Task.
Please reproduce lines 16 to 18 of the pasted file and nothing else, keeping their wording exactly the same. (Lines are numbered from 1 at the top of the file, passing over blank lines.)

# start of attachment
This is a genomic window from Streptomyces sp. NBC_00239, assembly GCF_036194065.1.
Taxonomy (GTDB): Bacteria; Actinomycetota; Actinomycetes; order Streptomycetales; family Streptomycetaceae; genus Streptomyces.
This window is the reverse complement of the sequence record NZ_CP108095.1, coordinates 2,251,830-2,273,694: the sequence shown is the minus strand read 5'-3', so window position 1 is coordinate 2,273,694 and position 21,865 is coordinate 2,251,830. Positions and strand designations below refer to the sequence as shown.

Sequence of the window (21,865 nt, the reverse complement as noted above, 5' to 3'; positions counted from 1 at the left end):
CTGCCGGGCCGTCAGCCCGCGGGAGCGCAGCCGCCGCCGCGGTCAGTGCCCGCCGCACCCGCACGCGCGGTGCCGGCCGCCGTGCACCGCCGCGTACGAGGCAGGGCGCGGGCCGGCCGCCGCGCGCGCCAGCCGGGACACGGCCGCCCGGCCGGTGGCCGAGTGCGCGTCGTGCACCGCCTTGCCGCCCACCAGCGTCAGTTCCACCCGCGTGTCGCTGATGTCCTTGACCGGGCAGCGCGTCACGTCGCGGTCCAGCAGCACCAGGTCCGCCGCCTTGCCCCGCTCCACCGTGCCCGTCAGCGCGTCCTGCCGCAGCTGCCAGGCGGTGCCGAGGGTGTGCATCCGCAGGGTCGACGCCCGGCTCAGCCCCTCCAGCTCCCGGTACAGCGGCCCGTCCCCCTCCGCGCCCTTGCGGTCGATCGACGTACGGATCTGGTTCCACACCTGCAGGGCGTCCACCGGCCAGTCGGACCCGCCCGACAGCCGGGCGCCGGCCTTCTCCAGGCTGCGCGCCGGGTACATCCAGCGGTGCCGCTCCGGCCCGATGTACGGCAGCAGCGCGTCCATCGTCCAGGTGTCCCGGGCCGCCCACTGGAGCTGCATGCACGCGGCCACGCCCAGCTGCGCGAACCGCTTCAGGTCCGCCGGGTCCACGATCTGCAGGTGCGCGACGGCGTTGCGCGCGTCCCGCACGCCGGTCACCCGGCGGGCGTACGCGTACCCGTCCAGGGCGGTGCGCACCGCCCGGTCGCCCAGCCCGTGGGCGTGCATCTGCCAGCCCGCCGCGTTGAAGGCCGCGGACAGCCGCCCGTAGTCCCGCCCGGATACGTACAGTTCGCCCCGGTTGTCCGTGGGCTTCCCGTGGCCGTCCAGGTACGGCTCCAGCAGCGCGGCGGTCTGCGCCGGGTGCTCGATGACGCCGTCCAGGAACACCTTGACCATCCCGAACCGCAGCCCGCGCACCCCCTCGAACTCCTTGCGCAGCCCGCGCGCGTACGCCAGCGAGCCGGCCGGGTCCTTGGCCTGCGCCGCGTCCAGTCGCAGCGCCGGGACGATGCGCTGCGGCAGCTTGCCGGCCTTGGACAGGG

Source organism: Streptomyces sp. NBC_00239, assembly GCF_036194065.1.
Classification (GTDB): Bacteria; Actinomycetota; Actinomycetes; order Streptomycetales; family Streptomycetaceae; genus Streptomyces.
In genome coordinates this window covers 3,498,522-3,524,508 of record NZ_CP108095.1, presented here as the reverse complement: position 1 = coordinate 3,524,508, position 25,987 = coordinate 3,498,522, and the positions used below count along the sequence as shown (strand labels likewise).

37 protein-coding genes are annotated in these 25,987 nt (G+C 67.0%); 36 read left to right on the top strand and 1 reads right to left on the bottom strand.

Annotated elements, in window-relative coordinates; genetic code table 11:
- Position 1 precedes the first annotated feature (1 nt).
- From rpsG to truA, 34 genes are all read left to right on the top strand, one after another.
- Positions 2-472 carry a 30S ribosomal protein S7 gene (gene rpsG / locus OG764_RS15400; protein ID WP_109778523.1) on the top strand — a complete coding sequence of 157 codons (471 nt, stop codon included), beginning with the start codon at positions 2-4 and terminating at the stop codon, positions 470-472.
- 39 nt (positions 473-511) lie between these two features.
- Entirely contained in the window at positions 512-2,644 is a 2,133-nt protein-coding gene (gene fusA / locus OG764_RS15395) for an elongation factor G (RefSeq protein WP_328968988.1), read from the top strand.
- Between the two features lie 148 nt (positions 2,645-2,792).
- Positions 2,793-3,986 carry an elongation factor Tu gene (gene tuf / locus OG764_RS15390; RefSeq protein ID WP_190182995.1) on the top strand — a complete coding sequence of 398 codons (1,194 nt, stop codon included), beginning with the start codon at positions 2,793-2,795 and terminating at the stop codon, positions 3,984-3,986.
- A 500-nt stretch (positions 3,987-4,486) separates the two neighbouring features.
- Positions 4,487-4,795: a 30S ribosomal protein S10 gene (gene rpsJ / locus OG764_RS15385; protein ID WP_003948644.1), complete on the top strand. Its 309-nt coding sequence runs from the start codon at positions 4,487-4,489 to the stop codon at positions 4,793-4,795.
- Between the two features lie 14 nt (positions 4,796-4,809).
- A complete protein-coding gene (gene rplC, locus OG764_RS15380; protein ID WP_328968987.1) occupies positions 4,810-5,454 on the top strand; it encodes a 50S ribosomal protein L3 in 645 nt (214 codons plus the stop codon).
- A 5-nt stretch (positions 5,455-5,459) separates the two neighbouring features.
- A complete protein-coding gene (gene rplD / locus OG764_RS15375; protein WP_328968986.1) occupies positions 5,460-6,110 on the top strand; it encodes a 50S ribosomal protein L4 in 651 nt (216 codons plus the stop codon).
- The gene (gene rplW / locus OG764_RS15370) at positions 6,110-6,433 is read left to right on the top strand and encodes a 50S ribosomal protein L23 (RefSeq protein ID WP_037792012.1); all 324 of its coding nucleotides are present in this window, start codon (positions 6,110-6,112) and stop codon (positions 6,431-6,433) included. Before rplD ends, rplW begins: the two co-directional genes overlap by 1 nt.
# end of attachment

- Between the two features lie 148 nt (positions 2,645-2,792).
- Positions 2,793-3,986 carry an elongation factor Tu gene (gene tuf / locus OG764_RS15390; RefSeq protein ID WP_190182995.1) on the top strand — a complete coding sequence of 398 codons (1,194 nt, stop codon included), beginning with the start codon at positions 2,793-2,795 and terminating at the stop codon, positions 3,984-3,986.
- A 500-nt stretch (positions 3,987-4,486) separates the two neighbouring features.